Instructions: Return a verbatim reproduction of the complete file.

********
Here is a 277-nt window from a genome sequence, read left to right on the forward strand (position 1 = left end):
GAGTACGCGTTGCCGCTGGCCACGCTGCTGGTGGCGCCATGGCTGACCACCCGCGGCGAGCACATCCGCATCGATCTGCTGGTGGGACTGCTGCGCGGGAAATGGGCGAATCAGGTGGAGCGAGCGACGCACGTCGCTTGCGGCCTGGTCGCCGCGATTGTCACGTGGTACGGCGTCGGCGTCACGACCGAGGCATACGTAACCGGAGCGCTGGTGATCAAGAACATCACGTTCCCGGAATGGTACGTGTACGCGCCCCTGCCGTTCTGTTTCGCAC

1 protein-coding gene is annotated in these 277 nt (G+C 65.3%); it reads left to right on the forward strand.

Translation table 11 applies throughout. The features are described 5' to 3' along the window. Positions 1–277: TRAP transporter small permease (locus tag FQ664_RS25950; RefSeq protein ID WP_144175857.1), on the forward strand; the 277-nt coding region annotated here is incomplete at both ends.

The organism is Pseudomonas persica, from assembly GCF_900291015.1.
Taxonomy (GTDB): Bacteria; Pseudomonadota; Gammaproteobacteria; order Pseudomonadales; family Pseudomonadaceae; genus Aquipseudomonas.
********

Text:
Here is a 277-nt window from a genome sequence, read left to right on the forward strand (position 1 = left end):
GAGTACGCGTTGCCGCTGGCCACGCTGCTGGTGGCGCCATGGCTGACCACCCGCGGCGAGCACATCCGCATCGATCTGCTGGTGGGACTGCTGCGCGGGAAATGGGCGAATCAGGTGGAGCGAGCGACGCACGTCGCTTGCGGCCTGGTCGCCGCGATTGTCACGTGGTACGGCGTCGGCGTCACGACCGAGGCATACGTAACCGGAGCGCTGGTGATCAAGAACATCACGTTCCCGGAATGGTACGTGTACGCGCCCCTGCCGTTCTGTTTCGCAC

1 protein-coding gene is annotated in these 277 nt (G+C 65.3%); it reads left to right on the forward strand.

Translation table 11 applies throughout. The features are described 5' to 3' along the window. Positions 1–277: TRAP transporter small permease (locus tag FQ664_RS25950; RefSeq protein ID WP_144175857.1), on the forward strand; the 277-nt coding region annotated here is incomplete at both ends.

The organism is Pseudomonas persica, from assembly GCF_900291015.1.
Taxonomy (GTDB): Bacteria; Pseudomonadota; Gammaproteobacteria; order Pseudomonadales; family Pseudomonadaceae; genus Aquipseudomonas.